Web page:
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How does bankruptcy law treat retirement savings?

Many people take advantage of incentives that the federal government and employers offer to encourage people to save for retirement. When people experience financial hardship, they may be tempted to try to use the funds they have saved for retirement to regain their financial footing. However, people should understand how bankruptcy law treats retirement savings accounts and why filing bankruptcy may be a better way to deal with debt than using retirement funds to pay down debt.

Protected assets

In order to encourage people to save for retirement and not depend on Social Security as their only source of income after retirement, Congress allows people to have some tax advantages for depositing money into certain types of retirement accounts. The law also protects funds in those accounts from creditors, including creditors trying to get money from a person who has filed bankruptcy.

In order to qualify for protection, a retirement account must meet ERISA standards. In general, 401k accounts are fully protected from creditors during bankruptcy. An IRA is protected during bankruptcy up to $1 million.

Borrowing from retirement accounts

Some people make errors dealing with their retirement accounts when they are having financial difficulties. Some people make the mistake of withdrawing money from their retirement accounts to try to pay off debts. However, in so doing they are creating more issues for themselves in the future. If people are not able to repay the loans that they take from their retirement accounts, not only do they have to pay income taxes on the amounts they withdrew, they also have to pay early withdrawal penalties. They may be spending their retirement savings on debts that they could eliminate in bankruptcy, as well.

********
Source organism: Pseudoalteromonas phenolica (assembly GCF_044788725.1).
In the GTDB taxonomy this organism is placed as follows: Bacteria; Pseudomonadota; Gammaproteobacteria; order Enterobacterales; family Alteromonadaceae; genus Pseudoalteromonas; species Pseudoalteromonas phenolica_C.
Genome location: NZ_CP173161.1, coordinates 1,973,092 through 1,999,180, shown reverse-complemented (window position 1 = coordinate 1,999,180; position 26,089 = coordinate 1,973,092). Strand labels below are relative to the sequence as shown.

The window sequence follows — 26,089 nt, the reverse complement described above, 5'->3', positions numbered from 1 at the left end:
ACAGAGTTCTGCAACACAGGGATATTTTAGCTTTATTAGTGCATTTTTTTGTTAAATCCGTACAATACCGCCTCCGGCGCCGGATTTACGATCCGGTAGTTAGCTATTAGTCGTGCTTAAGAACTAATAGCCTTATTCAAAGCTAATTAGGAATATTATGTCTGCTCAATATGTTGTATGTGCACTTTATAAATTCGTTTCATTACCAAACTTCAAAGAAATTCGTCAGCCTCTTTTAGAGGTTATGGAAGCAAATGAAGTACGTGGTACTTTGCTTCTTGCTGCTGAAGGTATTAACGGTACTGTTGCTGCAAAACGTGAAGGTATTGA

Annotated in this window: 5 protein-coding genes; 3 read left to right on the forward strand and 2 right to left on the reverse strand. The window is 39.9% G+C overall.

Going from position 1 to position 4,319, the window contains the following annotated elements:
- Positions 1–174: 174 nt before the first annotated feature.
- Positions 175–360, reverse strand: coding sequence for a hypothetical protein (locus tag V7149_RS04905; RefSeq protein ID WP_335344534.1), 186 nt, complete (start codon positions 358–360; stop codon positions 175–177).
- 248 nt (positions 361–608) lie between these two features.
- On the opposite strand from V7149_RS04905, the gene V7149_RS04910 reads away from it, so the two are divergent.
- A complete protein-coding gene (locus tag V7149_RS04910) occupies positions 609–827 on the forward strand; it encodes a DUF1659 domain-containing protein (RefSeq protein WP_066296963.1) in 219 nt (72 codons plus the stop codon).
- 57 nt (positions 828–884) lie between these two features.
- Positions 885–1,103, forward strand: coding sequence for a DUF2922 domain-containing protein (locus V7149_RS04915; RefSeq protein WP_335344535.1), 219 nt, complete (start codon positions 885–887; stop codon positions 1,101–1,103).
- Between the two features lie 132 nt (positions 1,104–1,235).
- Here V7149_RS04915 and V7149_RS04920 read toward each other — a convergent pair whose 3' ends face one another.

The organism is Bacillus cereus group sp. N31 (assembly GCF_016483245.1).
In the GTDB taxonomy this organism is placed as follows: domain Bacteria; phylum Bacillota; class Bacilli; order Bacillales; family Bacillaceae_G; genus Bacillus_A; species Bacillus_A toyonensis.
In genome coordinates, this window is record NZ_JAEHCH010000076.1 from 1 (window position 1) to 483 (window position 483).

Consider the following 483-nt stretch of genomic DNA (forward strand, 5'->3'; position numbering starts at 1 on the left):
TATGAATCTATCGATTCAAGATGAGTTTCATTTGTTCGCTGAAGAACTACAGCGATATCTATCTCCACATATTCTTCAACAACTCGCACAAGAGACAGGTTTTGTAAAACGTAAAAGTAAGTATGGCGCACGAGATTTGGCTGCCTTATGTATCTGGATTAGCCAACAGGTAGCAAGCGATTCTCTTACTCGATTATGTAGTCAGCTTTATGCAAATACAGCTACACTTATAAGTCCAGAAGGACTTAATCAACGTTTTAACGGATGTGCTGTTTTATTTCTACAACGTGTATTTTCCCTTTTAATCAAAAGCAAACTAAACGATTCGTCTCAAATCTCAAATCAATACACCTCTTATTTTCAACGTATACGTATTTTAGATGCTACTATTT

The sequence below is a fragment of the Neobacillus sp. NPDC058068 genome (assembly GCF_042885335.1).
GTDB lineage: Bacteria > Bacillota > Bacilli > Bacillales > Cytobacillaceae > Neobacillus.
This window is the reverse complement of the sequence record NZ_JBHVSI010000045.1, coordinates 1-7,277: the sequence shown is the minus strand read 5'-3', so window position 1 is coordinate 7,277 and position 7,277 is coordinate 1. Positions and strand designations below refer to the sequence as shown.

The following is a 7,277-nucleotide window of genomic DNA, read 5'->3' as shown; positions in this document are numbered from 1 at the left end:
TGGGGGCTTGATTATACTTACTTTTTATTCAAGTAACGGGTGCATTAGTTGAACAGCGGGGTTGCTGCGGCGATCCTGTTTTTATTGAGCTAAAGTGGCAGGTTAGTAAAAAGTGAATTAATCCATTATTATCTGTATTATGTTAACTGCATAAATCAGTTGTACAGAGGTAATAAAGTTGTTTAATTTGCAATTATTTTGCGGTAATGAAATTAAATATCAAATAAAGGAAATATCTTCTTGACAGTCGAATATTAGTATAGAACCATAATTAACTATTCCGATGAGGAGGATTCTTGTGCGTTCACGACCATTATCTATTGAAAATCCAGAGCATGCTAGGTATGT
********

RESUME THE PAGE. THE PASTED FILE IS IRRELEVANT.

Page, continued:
Others who know that their retirement funds are protected may not understand that the money loses the protection once they withdraw the money from their retirement accounts. If a person absolutely must take a loan from a retirement account, such as when a person unexpectedly loses a job and needs funds in a 401k to pay monthly expenses, the funds are automatically eligible for creditors to seize once a person transfers the money out of the retirement account and into another bank account.

Speak with an attorney

Before emptying a retirement account to try to pay off overwhelming debts, a person may want to consider filing bankruptcy. People can eliminate many unsecured debts such as credit card bills and medical debts while protecting retirement funds. If you are struggling financially and feel like you have no option except to use retirement funds as a means of getting out from underneath crushing debts, speak with an experienced bankruptcy attorney who can educate you about your debt relief options.